• by Search Engine Optimization Journal Tue Jun 3, 2008 via blog

    It certainly does go hand in hand... although many people would argue that marketing is FAR more enjoyable than mathematics!

  • by Vincent Wed Jun 4, 2008 via blog

    This article made me feel I may be from a different planet - I thought marketing always required mathematical analysis of customer data!?

  • by Paul Barsch Wed Jun 4, 2008 via blog

    SEOJ, thanks for commenting on this post. Fortunately in most instances, the complex mathematics is behind the scenes--incorporated into analytical applications. We'll still need an understanding of the techniques, but the hard number crunching of large data sets we'll leave to computers!

  • by Paul Barsch Wed Jun 4, 2008 via blog

    Vincent, believe it or not, you may be in the minority! It does, of course, depend on the type of business you are in - transactional businesses that kick off tons of data are more likely to engage in competing with analytics. That said, the trend is clearly favoring those enterprises that compete using data analysis to understand customer behavior and optimize operational processes.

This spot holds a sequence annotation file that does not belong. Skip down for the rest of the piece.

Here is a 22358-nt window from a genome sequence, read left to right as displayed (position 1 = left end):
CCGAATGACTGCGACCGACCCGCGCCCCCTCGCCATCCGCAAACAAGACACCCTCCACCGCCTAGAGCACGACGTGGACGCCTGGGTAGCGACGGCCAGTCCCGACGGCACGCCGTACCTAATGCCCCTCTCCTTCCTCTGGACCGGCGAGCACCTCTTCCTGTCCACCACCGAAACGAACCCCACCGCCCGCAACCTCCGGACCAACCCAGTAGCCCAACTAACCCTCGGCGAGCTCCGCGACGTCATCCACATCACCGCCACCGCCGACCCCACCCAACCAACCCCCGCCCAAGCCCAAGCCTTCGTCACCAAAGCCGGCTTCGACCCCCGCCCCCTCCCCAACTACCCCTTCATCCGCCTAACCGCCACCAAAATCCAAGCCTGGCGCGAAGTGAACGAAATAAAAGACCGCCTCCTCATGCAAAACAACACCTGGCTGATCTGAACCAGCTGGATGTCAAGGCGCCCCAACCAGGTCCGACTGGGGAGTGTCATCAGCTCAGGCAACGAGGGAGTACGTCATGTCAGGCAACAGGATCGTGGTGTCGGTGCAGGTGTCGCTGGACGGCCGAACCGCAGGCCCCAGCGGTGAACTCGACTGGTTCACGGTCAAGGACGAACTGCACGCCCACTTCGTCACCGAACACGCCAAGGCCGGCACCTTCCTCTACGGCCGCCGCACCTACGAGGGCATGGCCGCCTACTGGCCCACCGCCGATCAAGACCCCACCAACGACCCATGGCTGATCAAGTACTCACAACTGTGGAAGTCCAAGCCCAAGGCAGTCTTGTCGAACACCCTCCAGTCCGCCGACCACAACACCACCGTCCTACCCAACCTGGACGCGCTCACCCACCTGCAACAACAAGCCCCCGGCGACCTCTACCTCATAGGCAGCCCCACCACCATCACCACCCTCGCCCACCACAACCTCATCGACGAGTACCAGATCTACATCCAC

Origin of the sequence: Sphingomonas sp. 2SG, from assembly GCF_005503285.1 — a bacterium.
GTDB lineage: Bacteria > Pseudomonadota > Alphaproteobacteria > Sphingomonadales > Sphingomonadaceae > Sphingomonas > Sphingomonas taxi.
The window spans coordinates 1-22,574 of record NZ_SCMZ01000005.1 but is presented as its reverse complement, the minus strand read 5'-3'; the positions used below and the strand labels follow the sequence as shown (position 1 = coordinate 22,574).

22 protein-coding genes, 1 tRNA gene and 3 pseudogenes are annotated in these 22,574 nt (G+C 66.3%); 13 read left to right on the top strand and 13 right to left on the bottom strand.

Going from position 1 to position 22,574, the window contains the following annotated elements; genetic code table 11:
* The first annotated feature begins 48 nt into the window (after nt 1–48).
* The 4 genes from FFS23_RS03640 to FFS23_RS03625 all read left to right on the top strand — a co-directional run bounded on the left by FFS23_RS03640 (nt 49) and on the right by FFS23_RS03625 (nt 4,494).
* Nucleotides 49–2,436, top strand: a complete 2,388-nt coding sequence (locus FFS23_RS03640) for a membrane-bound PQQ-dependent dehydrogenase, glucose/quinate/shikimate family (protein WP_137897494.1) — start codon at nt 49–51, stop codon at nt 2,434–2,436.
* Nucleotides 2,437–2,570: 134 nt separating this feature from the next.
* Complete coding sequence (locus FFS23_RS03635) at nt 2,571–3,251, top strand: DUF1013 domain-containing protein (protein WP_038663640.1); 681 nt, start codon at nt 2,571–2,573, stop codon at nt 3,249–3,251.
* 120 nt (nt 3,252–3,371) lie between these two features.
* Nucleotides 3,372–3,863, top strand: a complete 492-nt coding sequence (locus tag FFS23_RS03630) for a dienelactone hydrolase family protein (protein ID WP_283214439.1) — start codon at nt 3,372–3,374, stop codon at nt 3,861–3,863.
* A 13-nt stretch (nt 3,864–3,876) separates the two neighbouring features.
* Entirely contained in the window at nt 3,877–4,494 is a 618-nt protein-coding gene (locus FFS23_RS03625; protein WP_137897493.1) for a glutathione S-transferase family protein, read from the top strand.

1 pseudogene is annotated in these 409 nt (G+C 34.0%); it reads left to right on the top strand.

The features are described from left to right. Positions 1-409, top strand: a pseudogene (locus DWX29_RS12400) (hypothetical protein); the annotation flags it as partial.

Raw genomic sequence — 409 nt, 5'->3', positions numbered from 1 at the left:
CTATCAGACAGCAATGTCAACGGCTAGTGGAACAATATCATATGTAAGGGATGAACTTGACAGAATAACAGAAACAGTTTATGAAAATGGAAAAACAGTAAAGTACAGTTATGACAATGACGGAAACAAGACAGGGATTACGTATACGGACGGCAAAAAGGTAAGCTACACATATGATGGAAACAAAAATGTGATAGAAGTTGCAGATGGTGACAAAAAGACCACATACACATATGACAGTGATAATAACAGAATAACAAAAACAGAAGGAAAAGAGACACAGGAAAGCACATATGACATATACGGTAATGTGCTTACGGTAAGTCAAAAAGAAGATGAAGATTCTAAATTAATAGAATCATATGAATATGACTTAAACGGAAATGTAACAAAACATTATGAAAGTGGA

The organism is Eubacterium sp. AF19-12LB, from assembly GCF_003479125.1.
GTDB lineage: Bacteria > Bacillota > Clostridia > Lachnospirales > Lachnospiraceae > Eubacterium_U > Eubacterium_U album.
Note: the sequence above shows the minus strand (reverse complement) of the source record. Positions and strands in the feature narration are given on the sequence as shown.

• by Suzanne Obermire Fri Jun 6, 2008 via blog

    As a direct marketer, I tend to agree with Vincent! (Yes, I live in an insulated world, I guess!) Using analytics to understand your customers and to build business strategy is a business necessity now.

  • by Paul Barsch Fri Jun 6, 2008 via blog

    Suzanne, direct marketers and web marketers have used analytics for many years now, but what's new is the adoption of analytical applications and processes across the organization for better decision making --not just for strategic decisions (marketing falls in this category) but operational decision making (employee productivity, store operations, flight ops etc). As the entire organization learns to compete using analytics companies can literally change the game and go from average to good and in some instances, "worst to first"!

  • by Jacquelyn Thu Jun 12, 2008 via blog